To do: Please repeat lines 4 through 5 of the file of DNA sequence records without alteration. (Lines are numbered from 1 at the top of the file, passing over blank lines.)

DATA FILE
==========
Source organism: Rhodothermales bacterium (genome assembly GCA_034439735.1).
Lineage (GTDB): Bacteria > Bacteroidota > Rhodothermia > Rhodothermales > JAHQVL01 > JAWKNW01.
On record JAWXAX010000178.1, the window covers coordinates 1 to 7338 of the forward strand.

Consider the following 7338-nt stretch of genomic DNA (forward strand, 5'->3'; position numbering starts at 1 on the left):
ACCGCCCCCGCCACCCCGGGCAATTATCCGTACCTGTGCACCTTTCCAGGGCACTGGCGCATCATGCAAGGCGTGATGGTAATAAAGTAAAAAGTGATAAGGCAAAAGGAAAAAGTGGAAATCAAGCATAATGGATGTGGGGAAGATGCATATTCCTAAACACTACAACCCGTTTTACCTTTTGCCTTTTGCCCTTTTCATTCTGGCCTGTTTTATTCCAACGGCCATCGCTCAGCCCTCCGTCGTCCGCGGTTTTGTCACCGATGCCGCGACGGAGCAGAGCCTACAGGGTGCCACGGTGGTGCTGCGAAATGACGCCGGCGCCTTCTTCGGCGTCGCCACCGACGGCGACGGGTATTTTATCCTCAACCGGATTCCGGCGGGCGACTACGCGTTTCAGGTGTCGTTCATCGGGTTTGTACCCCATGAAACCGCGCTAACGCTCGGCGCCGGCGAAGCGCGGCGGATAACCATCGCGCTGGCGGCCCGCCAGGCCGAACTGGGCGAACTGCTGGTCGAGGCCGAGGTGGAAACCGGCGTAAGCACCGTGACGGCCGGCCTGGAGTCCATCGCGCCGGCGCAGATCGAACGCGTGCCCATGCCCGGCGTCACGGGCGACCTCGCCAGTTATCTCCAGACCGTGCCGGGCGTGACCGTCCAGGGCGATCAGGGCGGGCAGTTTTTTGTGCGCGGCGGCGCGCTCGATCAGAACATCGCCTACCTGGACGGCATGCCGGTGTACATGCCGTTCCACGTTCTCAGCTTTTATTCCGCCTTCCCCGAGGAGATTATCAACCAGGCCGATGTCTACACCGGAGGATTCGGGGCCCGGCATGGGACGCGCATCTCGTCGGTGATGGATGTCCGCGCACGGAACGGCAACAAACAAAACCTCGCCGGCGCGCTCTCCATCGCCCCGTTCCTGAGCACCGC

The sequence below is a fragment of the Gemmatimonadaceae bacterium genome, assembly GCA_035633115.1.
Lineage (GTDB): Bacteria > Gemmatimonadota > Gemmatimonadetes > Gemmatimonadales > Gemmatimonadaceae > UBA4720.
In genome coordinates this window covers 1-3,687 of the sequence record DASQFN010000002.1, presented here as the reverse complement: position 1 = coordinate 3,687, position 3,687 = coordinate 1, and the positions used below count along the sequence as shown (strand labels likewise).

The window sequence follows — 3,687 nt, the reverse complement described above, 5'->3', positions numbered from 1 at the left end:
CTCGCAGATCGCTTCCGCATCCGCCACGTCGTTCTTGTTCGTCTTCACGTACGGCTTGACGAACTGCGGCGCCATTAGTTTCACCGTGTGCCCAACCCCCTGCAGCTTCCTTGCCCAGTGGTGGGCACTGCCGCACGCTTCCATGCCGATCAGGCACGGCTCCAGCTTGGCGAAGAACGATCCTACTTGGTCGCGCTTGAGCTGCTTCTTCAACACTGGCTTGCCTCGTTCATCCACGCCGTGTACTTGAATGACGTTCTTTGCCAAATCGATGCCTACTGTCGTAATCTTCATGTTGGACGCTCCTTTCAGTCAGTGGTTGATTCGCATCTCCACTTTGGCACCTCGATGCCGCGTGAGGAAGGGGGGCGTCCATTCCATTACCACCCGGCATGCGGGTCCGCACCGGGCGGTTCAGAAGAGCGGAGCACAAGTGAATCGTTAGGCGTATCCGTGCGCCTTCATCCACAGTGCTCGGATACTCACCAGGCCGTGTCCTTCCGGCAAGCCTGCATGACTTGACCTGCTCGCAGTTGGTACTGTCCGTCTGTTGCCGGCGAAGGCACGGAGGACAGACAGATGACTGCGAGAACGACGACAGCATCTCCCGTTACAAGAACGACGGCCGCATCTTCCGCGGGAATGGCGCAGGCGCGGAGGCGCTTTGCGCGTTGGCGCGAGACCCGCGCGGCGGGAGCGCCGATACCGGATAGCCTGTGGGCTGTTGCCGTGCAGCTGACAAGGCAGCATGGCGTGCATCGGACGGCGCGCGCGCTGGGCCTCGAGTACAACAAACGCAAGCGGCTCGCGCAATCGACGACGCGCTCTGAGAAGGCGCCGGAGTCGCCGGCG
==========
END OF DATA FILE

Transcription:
Consider the following 7338-nt stretch of genomic DNA (forward strand, 5'->3'; position numbering starts at 1 on the left):
ACCGCCCCCGCCACCCCGGGCAATTATCCGTACCTGTGCACCTTTCCAGGGCACTGGCGCATCATGCAAGGCGTGATGGTAATAAAGTAAAAAGTGATAAGGCAAAAGGAAAAAGTGGAAATCAAGCATAATGGATGTGGGGAAGATGCATATTCCTAAACACTACAACCCGTTTTACCTTTTGCCTTTTGCCCTTTTCATTCTGGCCTGTTTTATTCCAACGGCCATCGCTCAGCCCTCCGTCGTCCGCGGTTTTGTCACCGATGCCGCGACGGAGCAGAGCCTACAGGGTGCCACGGTGGTGCTGCGAAATGACGCCGGCGCCTTCTTCGGCGTCGCCACCGACGGCGACGGGTATTTTATCCTCAACCGGATTCCGGCGGGCGACTACGCGTTTCAGGTGTCGTTCATCGGGTTTGTACCCCATGAAACCGCGCTAACGCTCGGCGCCGGCGAAGCGCGGCGGATAACCATCGCGCTGGCGGCCCGCCAGGCCGAACTGGGCGAACTGCTGGTCGAGGCCGAGGTGGAAACCGGCGTAAGCACCGTGACGGCCGGCCTGGAGTCCATCGCGCCGGCGCAGATCGAACGCGTGCCCATGCCCGGCGTCACGGGCGACCTCGCCAGTTATCTCCAGACCGTGCCGGGCGTGACCGTCCAGGGCGATCAGGGCGGGCAGTTTTTTGTGCGCGGCGGCGCGCTCGATCAGAACATCGCCTACCTGGACGGCATGCCGGTGTACATGCCGTTCCACGTTCTCAGCTTTTATTCCGCCTTCCCCGAGGAGATTATCAACCAGGCCGATGTCTACACCGGAGGATTCGGGGCCCGGCATGGGACGCGCATCTCGTCGGTGATGGATGTCCGCGCACGGAACGGCAACAAACAAAACCTCGCCGGCGCGCTCTCCATCGCCCCGTTCCTGAGCACCGC